(ii) Will prepare an environmental assessment or an environmental impact statement.
(2) Such circumstances may exist when the action may have an effect on one of the following:
(i) Indian lands;
(ii) Wilderness areas;
(iii) Wild and scenic rivers;
(v) Units of the National Park System, National Refuges, or National Fish Hatcheries;
(vi) Anadromous fish or endangered species; or
(vii) Where the environmental effects are uncertain.
However, the existence of one or more of the above will not automatically require the submission of an environmental report or the preparation of an environmental assessment or an environmental impact statement.
[Order 486, 52 FR 47910, Dec. 17, 1987, as amended at 53 FR 8177, Mar. 14, 1988; Order 486-B, 53 FR 26437, July 13, 1988; 54 FR 48740, Nov. 27, 1989; Order 603, 64 FR 26611, May 14, 1999; Order 609, 64 FR 57392, Oct. 25, 1999]
§ 380.5 Actions that require an environmental assessment.
(a) An environmental assessment will normally be prepared first for the actions identified in this section. Depending on the outcome of the environmental assessment, the Commission may or may not prepare an environmental impact statement. However, depending on the location or scope of the proposed action, or the resources affected, the Commission may in specific circumstances proceed directly to prepare an environmental impact statement.
(b) The projects subject to an environmental assessment are as follows:
(1) Except as identified in §§380.4, 380.6 and 2.55 of this chapter, authorization for the site of new gas import/export facilities under DOE Delegation No. 0204–112 and authorization under section 7 of the Natural Gas Act for the construction, replacement, or abandonment of compression, processing, or interconnecting facilities, onshore and offshore pipelines, metering facilities, LNG peak-shaving facilities, or other facilities necessary for the sale, exchange, storage, or transportation of natural gas;
(2) Prior notice filings under §157.208 of this chapter for the rearrangement of any facility specified in §§157.202 (b)(3) and (6) of this chapter or the acquisition, construction, or operation of any eligible facility as specified in §§157.202 (b)(2) and (3) of this chapter;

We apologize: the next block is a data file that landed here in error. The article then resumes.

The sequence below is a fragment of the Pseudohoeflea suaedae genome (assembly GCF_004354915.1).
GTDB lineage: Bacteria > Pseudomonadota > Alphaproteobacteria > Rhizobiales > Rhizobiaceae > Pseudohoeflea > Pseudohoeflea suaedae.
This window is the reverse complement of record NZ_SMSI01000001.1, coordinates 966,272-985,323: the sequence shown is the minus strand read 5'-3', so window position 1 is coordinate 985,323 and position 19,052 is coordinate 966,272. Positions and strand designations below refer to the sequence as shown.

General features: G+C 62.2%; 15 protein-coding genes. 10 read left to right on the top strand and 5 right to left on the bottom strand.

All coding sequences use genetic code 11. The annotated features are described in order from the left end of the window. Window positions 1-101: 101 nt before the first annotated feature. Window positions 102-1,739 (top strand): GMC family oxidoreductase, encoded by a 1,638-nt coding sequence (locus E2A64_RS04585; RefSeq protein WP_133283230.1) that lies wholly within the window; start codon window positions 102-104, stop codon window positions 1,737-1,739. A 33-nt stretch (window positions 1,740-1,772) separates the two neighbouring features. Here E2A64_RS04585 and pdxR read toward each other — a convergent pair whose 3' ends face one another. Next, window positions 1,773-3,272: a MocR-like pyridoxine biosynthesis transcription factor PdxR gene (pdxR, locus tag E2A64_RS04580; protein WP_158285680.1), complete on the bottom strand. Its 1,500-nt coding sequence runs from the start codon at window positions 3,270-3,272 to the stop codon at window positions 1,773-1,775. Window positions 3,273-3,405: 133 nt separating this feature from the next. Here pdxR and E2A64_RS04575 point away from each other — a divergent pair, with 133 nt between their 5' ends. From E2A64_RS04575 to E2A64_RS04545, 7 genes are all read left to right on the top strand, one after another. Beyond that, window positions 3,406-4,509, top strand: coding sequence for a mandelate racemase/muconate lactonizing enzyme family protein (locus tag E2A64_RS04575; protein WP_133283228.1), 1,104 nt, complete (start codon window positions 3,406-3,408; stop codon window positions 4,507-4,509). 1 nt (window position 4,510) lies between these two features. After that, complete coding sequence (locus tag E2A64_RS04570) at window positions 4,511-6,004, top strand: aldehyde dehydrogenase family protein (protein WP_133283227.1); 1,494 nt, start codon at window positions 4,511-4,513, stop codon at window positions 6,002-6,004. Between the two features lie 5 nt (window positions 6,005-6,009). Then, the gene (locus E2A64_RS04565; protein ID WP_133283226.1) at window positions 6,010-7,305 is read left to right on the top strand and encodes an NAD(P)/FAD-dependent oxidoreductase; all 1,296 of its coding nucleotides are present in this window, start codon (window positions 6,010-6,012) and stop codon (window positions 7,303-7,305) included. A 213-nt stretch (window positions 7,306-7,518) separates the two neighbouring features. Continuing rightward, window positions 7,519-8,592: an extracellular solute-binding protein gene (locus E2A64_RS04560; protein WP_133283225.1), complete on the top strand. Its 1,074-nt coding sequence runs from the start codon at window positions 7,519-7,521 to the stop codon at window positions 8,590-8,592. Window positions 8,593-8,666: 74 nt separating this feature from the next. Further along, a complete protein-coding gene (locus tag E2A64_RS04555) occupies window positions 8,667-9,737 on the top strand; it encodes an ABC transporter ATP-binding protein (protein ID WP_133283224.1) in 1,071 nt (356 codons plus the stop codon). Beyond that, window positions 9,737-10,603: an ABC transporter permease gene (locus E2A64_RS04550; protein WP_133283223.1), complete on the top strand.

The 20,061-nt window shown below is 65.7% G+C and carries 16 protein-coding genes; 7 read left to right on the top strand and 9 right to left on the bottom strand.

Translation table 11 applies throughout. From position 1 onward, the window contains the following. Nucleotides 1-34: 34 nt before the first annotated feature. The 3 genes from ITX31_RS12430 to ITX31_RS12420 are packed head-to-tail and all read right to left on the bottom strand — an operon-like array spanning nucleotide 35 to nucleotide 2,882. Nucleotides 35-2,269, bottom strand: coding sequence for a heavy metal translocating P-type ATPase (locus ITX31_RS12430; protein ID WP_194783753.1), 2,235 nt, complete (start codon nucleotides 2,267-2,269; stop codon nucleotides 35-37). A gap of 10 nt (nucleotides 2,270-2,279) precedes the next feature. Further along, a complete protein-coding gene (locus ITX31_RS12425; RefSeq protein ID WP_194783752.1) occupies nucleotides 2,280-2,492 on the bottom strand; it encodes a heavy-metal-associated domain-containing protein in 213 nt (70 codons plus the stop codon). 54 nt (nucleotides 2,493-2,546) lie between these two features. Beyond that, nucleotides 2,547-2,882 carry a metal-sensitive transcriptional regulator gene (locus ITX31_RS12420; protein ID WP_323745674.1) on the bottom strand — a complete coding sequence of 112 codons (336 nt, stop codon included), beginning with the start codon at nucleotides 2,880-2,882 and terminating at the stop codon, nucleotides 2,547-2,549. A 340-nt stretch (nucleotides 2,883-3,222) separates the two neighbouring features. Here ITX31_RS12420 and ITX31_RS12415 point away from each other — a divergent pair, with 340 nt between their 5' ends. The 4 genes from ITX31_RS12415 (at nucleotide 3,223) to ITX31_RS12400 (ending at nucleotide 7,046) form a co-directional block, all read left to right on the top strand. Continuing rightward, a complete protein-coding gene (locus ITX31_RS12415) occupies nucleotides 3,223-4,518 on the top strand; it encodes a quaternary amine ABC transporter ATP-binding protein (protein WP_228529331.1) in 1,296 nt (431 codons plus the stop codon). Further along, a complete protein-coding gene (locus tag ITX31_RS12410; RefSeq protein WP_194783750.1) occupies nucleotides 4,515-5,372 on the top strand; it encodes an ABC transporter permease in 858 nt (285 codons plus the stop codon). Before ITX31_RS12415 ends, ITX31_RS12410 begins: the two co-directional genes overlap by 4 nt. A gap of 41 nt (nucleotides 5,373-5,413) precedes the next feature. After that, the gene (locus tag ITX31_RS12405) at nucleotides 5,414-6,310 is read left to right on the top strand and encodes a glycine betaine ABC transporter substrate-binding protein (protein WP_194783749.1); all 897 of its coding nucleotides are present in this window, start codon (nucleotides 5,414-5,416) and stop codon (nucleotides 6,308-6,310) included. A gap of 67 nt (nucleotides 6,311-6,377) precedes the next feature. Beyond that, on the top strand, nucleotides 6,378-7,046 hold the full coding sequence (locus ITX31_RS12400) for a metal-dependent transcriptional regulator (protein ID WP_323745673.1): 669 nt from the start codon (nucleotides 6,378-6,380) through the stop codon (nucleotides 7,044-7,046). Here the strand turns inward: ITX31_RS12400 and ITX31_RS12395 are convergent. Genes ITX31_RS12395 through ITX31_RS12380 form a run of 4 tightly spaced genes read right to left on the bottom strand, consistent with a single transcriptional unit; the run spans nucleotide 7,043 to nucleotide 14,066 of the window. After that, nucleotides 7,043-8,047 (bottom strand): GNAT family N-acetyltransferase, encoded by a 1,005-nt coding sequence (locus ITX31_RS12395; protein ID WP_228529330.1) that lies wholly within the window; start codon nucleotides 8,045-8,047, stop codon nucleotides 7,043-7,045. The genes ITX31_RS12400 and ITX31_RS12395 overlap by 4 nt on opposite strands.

(3) Abandonment or reduction of natural gas service under section 7 of the Natural Gas Act unless excluded under §380.4 (a)(21), (28) or (29);
(4) Except as identified in §380.6, conversion of existing depleted oil or natural gas fields to underground storage fields under section 7 of the Natural Gas Act.
(5) New natural gas curtailment plans, or any amendment to an existing curtailment plan under section 4 of the Natural Gas Act and sections 401 through 404 of the Natural Gas Policy Act of 1978 that has a major effect on an entire pipeline system;
(6) Licenses under Part I of the Federal Power Act and part 4 of this chapter for construction of any water power project—existing dam;
(7) Exemptions under section 405 of the Public Utility Regulatory Policies Act of 1978, as amended, and §§4.30(b)(27) and 4.101–4.106 of this chapter for small hydroelectric power projects of 5 MW or less;
(8) Licenses for additional project works at licensed projects under Part I of the Federal Power Act whether or not these are styled license amendments or original licenses;
(9) Licenses under Part I of the Federal Power Act and part 4 of this chapter for transmission lines only;
(10) Applications for new licenses under section 15 of the Federal Power Act;